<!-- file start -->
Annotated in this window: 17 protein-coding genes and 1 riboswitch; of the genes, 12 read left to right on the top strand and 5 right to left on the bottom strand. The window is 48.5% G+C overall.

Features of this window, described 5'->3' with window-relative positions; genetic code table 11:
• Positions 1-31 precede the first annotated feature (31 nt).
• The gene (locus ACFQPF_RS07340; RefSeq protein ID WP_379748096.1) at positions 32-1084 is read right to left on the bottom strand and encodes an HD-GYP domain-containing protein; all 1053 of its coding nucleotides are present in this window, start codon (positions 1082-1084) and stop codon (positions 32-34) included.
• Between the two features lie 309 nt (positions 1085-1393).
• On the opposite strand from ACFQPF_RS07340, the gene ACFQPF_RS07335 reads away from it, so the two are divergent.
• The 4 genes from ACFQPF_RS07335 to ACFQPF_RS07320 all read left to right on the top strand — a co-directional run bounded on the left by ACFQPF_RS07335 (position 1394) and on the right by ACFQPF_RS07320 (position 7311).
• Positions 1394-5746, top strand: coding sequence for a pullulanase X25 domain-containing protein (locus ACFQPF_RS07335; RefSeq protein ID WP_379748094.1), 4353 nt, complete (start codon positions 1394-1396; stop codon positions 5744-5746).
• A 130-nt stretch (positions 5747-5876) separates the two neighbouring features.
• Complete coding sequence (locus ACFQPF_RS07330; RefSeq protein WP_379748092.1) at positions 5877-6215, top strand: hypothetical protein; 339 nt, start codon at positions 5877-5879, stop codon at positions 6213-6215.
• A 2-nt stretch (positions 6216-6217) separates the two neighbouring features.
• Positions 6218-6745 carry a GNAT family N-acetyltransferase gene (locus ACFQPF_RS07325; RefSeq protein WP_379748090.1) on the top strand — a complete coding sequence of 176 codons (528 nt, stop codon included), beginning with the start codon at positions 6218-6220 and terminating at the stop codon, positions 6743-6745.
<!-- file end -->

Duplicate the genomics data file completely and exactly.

Annotated in this window: 17 protein-coding genes and 1 riboswitch; of the genes, 12 read left to right on the top strand and 5 right to left on the bottom strand. The window is 48.5% G+C overall.

Features of this window, described 5'->3' with window-relative positions; genetic code table 11:
• Positions 1-31 precede the first annotated feature (31 nt).
• The gene (locus ACFQPF_RS07340; RefSeq protein ID WP_379748096.1) at positions 32-1084 is read right to left on the bottom strand and encodes an HD-GYP domain-containing protein; all 1053 of its coding nucleotides are present in this window, start codon (positions 1082-1084) and stop codon (positions 32-34) included.
• Between the two features lie 309 nt (positions 1085-1393).
• On the opposite strand from ACFQPF_RS07340, the gene ACFQPF_RS07335 reads away from it, so the two are divergent.
• The 4 genes from ACFQPF_RS07335 to ACFQPF_RS07320 all read left to right on the top strand — a co-directional run bounded on the left by ACFQPF_RS07335 (position 1394) and on the right by ACFQPF_RS07320 (position 7311).
• Positions 1394-5746, top strand: coding sequence for a pullulanase X25 domain-containing protein (locus ACFQPF_RS07335; RefSeq protein ID WP_379748094.1), 4353 nt, complete (start codon positions 1394-1396; stop codon positions 5744-5746).
• A 130-nt stretch (positions 5747-5876) separates the two neighbouring features.
• Complete coding sequence (locus ACFQPF_RS07330; RefSeq protein WP_379748092.1) at positions 5877-6215, top strand: hypothetical protein; 339 nt, start codon at positions 5877-5879, stop codon at positions 6213-6215.
• A 2-nt stretch (positions 6216-6217) separates the two neighbouring features.
• Positions 6218-6745 carry a GNAT family N-acetyltransferase gene (locus ACFQPF_RS07325; RefSeq protein WP_379748090.1) on the top strand — a complete coding sequence of 176 codons (528 nt, stop codon included), beginning with the start codon at positions 6218-6220 and terminating at the stop codon, positions 6743-6745.